Director: Matthew Vaughn
Cast: Colin Firth, Taron Egerton, Mark Strong, Samuel L Jackson, Michael Caine, Sophie Cookson
Plot: Eggsy, a juvenile delinquent, is recruited by Harry Hart, a friend of his late father, to join the Kingsmen, a top secret spy organisation tasked to protect the world. Their latest threat pits them against an eco-terrorist who has a plan to wipe out the world's population.
Review: Matthew Vaughn's latest film has elements of two of his previous works; the ultra violence of Kick Ass and the cool suave factor of X-Men: First Class. Some people already think that Kingsman is his best work yet, but is it?
Based on the comicbook The Secret Service by Mark Millar and Dave Gibbons, Kingsman tells the story of the Kingsmen, a spy organisation which evolved from the old Knights of The Round Table, filled with members sporting codenames of the same knights like Arthur, Merlin, Lancelot and Galahad. Galahad, feeling guilty over Lancelot sacrificing his life to save him, recruits Lancelot's son Eggsy to join them and train to become the next Lancelot, which is no easy task since he's just a juvenile kid with low ambition. At the same time, Richmond Valentine, a billionaire tech geek, comes up with a dastardly plan to save the earth: by wiping out most of the human population. Galahad has to stop him, but he's going to need Eggsy to man up quickly.
I had my doubts before I went into the theatre to see this, I'll admit. I recall not liking Kick Ass very much, and I was simply hoping this wouldn't be a cheap rip off of the 60s version of James Bond. Thankfully, Kingsman is quite fun actually. Vaughn and Jane Goldman adapted the book quite well here, keeping everything moving swiftly and not letting any dull moments slow it down. Speaking of James Bond, this film manages to take the best parts of it and use it without looking like a copycat. Samuel L Jackson's villain for example, has a fear of blood and speaks with a lisp, and has a henchwoman with killer blades on her feet. The gadgets used by the Kingsmen are reminiscent of Bond too, such as umbrellas that double as guns and shields, shoes with hidden blades, exploding lighters and poison pens.
Credit must also be given to Vaughn for balancing the action, humour and some drama quite well. The drama comes from Galahad wanting to make up for indirectly causing his friend's death by doing right with his friend's son. Eggsy is a struggling kid who has potential, but is wasting it by letting his stepfather and other street kids beat him up, and now needs to learn the hard lessons of life from Galahad. The Kingsmen training program also teaches him to care about others and work as a team, something he hasn't learned before.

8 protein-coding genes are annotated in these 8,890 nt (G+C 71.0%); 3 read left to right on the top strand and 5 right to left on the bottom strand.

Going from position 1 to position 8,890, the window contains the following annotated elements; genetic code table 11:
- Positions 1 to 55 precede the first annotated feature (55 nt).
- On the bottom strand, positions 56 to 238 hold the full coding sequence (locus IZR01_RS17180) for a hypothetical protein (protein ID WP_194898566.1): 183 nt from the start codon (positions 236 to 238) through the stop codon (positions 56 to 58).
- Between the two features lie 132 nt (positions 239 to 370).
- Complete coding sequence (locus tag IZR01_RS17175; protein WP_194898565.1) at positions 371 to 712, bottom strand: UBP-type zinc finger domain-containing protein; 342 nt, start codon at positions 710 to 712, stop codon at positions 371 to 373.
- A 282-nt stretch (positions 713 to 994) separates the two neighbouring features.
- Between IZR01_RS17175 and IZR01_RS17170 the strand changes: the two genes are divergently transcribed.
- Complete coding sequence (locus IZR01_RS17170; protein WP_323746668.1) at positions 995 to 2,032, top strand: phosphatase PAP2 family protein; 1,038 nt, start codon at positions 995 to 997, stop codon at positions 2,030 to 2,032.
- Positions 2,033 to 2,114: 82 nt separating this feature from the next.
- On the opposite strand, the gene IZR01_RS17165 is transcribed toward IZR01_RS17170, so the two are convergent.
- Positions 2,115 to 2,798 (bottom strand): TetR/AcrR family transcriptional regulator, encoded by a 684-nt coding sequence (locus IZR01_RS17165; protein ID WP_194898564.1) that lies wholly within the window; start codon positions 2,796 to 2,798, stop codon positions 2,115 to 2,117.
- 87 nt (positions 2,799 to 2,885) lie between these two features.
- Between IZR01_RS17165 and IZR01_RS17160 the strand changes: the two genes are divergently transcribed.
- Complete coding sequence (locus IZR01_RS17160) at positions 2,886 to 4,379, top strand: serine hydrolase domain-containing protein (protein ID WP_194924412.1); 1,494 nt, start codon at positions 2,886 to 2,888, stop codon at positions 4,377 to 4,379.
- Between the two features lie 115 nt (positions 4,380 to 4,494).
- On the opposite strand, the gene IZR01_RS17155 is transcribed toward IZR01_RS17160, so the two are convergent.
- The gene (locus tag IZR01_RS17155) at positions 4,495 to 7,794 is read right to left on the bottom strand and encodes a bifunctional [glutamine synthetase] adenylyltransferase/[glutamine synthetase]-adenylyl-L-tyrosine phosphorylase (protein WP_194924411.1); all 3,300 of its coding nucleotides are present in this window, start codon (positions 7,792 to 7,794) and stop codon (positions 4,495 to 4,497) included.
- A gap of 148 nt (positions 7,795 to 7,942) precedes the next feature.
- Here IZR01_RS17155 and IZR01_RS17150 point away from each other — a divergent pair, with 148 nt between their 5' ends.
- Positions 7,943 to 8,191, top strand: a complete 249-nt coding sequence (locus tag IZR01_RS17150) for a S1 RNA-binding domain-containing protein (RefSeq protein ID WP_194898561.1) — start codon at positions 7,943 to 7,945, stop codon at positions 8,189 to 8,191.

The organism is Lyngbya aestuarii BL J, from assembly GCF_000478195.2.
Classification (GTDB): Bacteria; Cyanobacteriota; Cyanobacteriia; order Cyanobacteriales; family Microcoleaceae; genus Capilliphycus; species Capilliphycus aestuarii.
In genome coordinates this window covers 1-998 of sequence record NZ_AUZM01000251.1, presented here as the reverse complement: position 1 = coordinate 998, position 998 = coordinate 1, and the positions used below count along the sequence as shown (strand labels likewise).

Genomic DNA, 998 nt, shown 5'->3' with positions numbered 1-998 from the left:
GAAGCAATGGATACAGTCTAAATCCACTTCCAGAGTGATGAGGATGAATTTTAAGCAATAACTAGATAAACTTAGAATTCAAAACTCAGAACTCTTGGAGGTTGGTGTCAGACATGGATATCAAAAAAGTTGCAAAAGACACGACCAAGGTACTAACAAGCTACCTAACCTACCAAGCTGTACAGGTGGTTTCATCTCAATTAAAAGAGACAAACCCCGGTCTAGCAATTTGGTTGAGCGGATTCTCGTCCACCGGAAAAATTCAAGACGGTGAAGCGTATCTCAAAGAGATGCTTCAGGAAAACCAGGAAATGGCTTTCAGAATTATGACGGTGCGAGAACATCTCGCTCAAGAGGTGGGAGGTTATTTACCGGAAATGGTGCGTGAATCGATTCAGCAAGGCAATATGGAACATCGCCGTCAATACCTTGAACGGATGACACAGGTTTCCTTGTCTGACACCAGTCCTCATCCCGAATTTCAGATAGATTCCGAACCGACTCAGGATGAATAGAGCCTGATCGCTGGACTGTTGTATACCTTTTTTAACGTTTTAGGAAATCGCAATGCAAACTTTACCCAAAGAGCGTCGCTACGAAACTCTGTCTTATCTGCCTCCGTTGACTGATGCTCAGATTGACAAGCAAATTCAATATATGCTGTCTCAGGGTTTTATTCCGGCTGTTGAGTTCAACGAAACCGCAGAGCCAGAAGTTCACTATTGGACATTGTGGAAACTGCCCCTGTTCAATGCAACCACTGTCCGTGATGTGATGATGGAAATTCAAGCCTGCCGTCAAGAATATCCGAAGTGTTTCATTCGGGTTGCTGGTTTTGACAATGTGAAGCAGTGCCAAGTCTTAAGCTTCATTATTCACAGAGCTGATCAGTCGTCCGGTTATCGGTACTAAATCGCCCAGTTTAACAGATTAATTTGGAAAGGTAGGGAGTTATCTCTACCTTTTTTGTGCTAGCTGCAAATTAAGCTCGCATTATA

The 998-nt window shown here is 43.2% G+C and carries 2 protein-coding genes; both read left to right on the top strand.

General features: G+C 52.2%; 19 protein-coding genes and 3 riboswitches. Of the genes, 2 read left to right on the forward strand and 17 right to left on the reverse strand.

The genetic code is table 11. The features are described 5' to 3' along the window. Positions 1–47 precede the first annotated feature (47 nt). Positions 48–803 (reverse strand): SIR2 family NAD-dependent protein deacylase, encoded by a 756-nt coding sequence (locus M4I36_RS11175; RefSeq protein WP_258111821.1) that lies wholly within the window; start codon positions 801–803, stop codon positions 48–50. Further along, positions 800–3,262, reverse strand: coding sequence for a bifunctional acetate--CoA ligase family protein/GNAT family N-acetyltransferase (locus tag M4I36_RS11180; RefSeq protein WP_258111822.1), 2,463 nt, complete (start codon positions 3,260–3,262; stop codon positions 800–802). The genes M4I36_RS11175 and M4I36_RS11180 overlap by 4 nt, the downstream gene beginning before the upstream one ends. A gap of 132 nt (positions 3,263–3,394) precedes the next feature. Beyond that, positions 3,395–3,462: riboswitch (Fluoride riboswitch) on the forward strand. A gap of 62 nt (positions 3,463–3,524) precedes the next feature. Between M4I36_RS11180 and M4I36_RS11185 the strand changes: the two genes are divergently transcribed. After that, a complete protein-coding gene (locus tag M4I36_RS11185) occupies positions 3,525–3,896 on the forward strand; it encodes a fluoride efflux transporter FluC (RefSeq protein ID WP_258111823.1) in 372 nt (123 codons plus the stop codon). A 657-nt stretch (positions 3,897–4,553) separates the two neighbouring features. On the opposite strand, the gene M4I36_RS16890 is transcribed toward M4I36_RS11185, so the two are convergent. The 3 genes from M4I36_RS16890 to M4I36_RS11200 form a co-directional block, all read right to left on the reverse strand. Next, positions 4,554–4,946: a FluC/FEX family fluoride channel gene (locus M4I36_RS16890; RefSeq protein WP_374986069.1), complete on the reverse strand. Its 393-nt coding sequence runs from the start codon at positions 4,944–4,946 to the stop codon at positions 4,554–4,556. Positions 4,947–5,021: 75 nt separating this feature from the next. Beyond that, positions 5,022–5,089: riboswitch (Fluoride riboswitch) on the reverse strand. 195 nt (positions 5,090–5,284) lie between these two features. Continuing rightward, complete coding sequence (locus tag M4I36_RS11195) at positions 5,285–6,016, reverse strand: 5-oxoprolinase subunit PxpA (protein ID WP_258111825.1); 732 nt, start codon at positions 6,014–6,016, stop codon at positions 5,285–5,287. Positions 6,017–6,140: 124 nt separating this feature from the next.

Acting wise, Colin Firth is surprisingly good as lead action man Galahad aka Harry Hart. He might still seem a bit effeminate in his demeanor at times, but he handles the action sequences splendidly and plays the perfect father figure to Eggsy. As for Eggsy, Taron Egerton shows great promise in the role, making him a likable kid with plenty of charm. Jackson is rather hilarious in a good way as Valentine, but for me, the best character is Mark Strong's Merlin. Merlin is like Bond's Q, and Strong proves once again he can play any character in any film, giving Merlin the right balance of intrigue and intelligence as he guides young Eggsy through the training program.
However, Vaughn messed up a couple of things, the first being the action sequences, as in the way it is filmed. Filming it at top speed with the camera moving around constantly only makes the action look cartoonish, which was most evident in the bar fight at the film's beginning. While the much talked about church fight scene looked better, I felt that slowing it down to regular speed would do wonders for it. Secondly, there are certain things that just didn't seem logical, but I can't go into detail without spoiling them for you. The last joke concerning the Swedish princess was also ridiculous, for me anyway.
Overall, I had fun with Kingsman, despite a few flaws here and there. With a bit of polishing, Vaughn would have a classic on his hands. I think a sequel isn't far behind, so here's hoping it will be better. (8/10)